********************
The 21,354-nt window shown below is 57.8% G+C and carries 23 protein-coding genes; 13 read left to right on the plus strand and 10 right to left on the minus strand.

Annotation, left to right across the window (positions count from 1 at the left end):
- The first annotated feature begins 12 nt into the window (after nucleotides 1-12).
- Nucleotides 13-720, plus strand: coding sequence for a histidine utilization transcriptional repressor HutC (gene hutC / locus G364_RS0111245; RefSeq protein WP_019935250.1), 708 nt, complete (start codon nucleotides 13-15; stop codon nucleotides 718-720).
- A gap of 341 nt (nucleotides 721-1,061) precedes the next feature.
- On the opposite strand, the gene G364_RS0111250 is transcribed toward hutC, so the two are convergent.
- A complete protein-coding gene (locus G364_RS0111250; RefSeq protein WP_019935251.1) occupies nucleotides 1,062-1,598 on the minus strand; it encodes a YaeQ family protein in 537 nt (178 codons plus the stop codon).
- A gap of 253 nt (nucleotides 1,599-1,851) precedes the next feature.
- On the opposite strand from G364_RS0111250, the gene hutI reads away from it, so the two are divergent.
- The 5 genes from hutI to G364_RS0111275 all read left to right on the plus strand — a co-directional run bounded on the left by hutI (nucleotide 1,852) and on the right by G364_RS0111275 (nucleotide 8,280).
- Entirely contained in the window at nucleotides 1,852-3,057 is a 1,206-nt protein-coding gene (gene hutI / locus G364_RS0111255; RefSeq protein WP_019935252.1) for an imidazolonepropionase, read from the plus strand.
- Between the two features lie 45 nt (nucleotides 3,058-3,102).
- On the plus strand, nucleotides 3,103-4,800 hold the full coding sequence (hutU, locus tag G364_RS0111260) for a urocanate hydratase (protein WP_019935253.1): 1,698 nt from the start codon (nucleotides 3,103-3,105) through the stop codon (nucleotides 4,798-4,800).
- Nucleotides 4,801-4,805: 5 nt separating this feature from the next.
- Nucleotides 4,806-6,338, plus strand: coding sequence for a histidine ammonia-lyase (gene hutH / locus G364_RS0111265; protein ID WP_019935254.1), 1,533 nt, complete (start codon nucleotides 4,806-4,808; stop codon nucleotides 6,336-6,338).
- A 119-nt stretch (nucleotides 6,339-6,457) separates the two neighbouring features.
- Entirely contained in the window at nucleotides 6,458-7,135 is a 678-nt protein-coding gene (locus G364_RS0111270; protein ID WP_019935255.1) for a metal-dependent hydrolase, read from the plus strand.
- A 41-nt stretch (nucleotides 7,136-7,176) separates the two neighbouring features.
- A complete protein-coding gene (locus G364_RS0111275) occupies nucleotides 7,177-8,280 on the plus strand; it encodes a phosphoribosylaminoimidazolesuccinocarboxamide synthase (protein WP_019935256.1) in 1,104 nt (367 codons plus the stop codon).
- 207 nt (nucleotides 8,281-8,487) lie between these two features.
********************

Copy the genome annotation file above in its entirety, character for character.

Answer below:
The 21,354-nt window shown below is 57.8% G+C and carries 23 protein-coding genes; 13 read left to right on the plus strand and 10 right to left on the minus strand.

Annotation, left to right across the window (positions count from 1 at the left end):
- The first annotated feature begins 12 nt into the window (after nucleotides 1-12).
- Nucleotides 13-720, plus strand: coding sequence for a histidine utilization transcriptional repressor HutC (gene hutC / locus G364_RS0111245; RefSeq protein WP_019935250.1), 708 nt, complete (start codon nucleotides 13-15; stop codon nucleotides 718-720).
- A gap of 341 nt (nucleotides 721-1,061) precedes the next feature.
- On the opposite strand, the gene G364_RS0111250 is transcribed toward hutC, so the two are convergent.
- A complete protein-coding gene (locus G364_RS0111250; RefSeq protein WP_019935251.1) occupies nucleotides 1,062-1,598 on the minus strand; it encodes a YaeQ family protein in 537 nt (178 codons plus the stop codon).
- A gap of 253 nt (nucleotides 1,599-1,851) precedes the next feature.
- On the opposite strand from G364_RS0111250, the gene hutI reads away from it, so the two are divergent.
- The 5 genes from hutI to G364_RS0111275 all read left to right on the plus strand — a co-directional run bounded on the left by hutI (nucleotide 1,852) and on the right by G364_RS0111275 (nucleotide 8,280).
- Entirely contained in the window at nucleotides 1,852-3,057 is a 1,206-nt protein-coding gene (gene hutI / locus G364_RS0111255; RefSeq protein WP_019935252.1) for an imidazolonepropionase, read from the plus strand.
- Between the two features lie 45 nt (nucleotides 3,058-3,102).
- On the plus strand, nucleotides 3,103-4,800 hold the full coding sequence (hutU, locus tag G364_RS0111260) for a urocanate hydratase (protein WP_019935253.1): 1,698 nt from the start codon (nucleotides 3,103-3,105) through the stop codon (nucleotides 4,798-4,800).
- Nucleotides 4,801-4,805: 5 nt separating this feature from the next.
- Nucleotides 4,806-6,338, plus strand: coding sequence for a histidine ammonia-lyase (gene hutH / locus G364_RS0111265; protein ID WP_019935254.1), 1,533 nt, complete (start codon nucleotides 4,806-4,808; stop codon nucleotides 6,336-6,338).
- A 119-nt stretch (nucleotides 6,339-6,457) separates the two neighbouring features.
- Entirely contained in the window at nucleotides 6,458-7,135 is a 678-nt protein-coding gene (locus G364_RS0111270; protein ID WP_019935255.1) for a metal-dependent hydrolase, read from the plus strand.
- A 41-nt stretch (nucleotides 7,136-7,176) separates the two neighbouring features.
- A complete protein-coding gene (locus G364_RS0111275) occupies nucleotides 7,177-8,280 on the plus strand; it encodes a phosphoribosylaminoimidazolesuccinocarboxamide synthase (protein WP_019935256.1) in 1,104 nt (367 codons plus the stop codon).
- 207 nt (nucleotides 8,281-8,487) lie between these two features.